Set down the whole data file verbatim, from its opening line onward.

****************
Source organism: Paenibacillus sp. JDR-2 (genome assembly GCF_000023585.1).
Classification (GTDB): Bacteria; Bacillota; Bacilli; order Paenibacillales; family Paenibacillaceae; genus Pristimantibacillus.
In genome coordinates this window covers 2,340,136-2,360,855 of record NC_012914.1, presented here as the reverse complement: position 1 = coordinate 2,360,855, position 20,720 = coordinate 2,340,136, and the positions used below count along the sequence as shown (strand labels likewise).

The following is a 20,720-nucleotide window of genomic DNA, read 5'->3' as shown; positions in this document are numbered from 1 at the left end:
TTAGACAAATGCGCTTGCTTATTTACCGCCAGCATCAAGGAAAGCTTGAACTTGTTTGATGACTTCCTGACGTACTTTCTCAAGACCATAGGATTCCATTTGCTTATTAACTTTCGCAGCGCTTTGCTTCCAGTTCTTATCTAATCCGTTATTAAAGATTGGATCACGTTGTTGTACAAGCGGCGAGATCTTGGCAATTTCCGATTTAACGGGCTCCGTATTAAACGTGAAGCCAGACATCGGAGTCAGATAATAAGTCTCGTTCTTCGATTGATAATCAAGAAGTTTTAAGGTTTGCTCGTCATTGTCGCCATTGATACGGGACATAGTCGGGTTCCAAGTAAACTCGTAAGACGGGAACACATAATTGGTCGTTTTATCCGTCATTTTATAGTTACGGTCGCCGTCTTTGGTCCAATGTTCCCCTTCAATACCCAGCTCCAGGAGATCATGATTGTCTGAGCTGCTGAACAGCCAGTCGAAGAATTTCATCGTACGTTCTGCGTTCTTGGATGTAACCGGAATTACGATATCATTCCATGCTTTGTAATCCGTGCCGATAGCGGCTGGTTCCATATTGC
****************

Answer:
Source organism: Paenibacillus sp. JDR-2 (genome assembly GCF_000023585.1).
Classification (GTDB): Bacteria; Bacillota; Bacilli; order Paenibacillales; family Paenibacillaceae; genus Pristimantibacillus.
In genome coordinates this window covers 2,340,136-2,360,855 of record NC_012914.1, presented here as the reverse complement: position 1 = coordinate 2,360,855, position 20,720 = coordinate 2,340,136, and the positions used below count along the sequence as shown (strand labels likewise).

The following is a 20,720-nucleotide window of genomic DNA, read 5'->3' as shown; positions in this document are numbered from 1 at the left end:
TTAGACAAATGCGCTTGCTTATTTACCGCCAGCATCAAGGAAAGCTTGAACTTGTTTGATGACTTCCTGACGTACTTTCTCAAGACCATAGGATTCCATTTGCTTATTAACTTTCGCAGCGCTTTGCTTCCAGTTCTTATCTAATCCGTTATTAAAGATTGGATCACGTTGTTGTACAAGCGGCGAGATCTTGGCAATTTCCGATTTAACGGGCTCCGTATTAAACGTGAAGCCAGACATCGGAGTCAGATAATAAGTCTCGTTCTTCGATTGATAATCAAGAAGTTTTAAGGTTTGCTCGTCATTGTCGCCATTGATACGGGACATAGTCGGGTTCCAAGTAAACTCGTAAGACGGGAACACATAATTGGTCGTTTTATCCGTCATTTTATAGTTACGGTCGCCGTCTTTGGTCCAATGTTCCCCTTCAATACCCAGCTCCAGGAGATCATGATTGTCTGAGCTGCTGAACAGCCAGTCGAAGAATTTCATCGTACGTTCTGCGTTCTTGGATGTAACCGGAATTACGATATCATTCCATGCTTTGTAATCCGTGCCGATAGCGGCTGGTTCCATATTGC